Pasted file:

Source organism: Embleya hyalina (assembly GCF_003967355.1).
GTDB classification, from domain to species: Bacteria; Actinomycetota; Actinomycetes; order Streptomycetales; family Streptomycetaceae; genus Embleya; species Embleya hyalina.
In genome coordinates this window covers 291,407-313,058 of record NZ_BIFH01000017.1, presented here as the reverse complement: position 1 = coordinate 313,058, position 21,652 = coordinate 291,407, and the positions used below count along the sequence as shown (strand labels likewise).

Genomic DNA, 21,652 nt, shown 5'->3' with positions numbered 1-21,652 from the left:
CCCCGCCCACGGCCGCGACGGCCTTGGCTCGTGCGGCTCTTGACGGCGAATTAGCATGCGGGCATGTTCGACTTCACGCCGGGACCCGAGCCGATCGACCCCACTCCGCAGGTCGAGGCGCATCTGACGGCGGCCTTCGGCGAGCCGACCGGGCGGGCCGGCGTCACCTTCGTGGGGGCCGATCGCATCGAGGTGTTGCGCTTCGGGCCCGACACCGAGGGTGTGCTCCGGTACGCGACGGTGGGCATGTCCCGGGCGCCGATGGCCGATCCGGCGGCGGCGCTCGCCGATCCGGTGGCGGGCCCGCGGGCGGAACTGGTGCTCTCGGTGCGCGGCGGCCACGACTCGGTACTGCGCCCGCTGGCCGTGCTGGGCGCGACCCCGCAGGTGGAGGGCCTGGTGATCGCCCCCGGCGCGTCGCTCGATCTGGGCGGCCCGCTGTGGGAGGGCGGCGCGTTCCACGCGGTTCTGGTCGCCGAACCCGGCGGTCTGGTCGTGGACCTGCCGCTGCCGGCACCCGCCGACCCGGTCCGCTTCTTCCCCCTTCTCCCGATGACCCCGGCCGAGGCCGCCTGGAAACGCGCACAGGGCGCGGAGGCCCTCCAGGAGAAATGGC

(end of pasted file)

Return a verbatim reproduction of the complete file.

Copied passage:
Source organism: Embleya hyalina (assembly GCF_003967355.1).
GTDB classification, from domain to species: Bacteria; Actinomycetota; Actinomycetes; order Streptomycetales; family Streptomycetaceae; genus Embleya; species Embleya hyalina.
In genome coordinates this window covers 291,407-313,058 of record NZ_BIFH01000017.1, presented here as the reverse complement: position 1 = coordinate 313,058, position 21,652 = coordinate 291,407, and the positions used below count along the sequence as shown (strand labels likewise).

Genomic DNA, 21,652 nt, shown 5'->3' with positions numbered 1-21,652 from the left:
CCCCGCCCACGGCCGCGACGGCCTTGGCTCGTGCGGCTCTTGACGGCGAATTAGCATGCGGGCATGTTCGACTTCACGCCGGGACCCGAGCCGATCGACCCCACTCCGCAGGTCGAGGCGCATCTGACGGCGGCCTTCGGCGAGCCGACCGGGCGGGCCGGCGTCACCTTCGTGGGGGCCGATCGCATCGAGGTGTTGCGCTTCGGGCCCGACACCGAGGGTGTGCTCCGGTACGCGACGGTGGGCATGTCCCGGGCGCCGATGGCCGATCCGGCGGCGGCGCTCGCCGATCCGGTGGCGGGCCCGCGGGCGGAACTGGTGCTCTCGGTGCGCGGCGGCCACGACTCGGTACTGCGCCCGCTGGCCGTGCTGGGCGCGACCCCGCAGGTGGAGGGCCTGGTGATCGCCCCCGGCGCGTCGCTCGATCTGGGCGGCCCGCTGTGGGAGGGCGGCGCGTTCCACGCGGTTCTGGTCGCCGAACCCGGCGGTCTGGTCGTGGACCTGCCGCTGCCGGCACCCGCCGACCCGGTCCGCTTCTTCCCCCTTCTCCCGATGACCCCGGCCGAGGCCGCCTGGAAACGCGCACAGGGCGCGGAGGCCCTCCAGGAGAAATGGC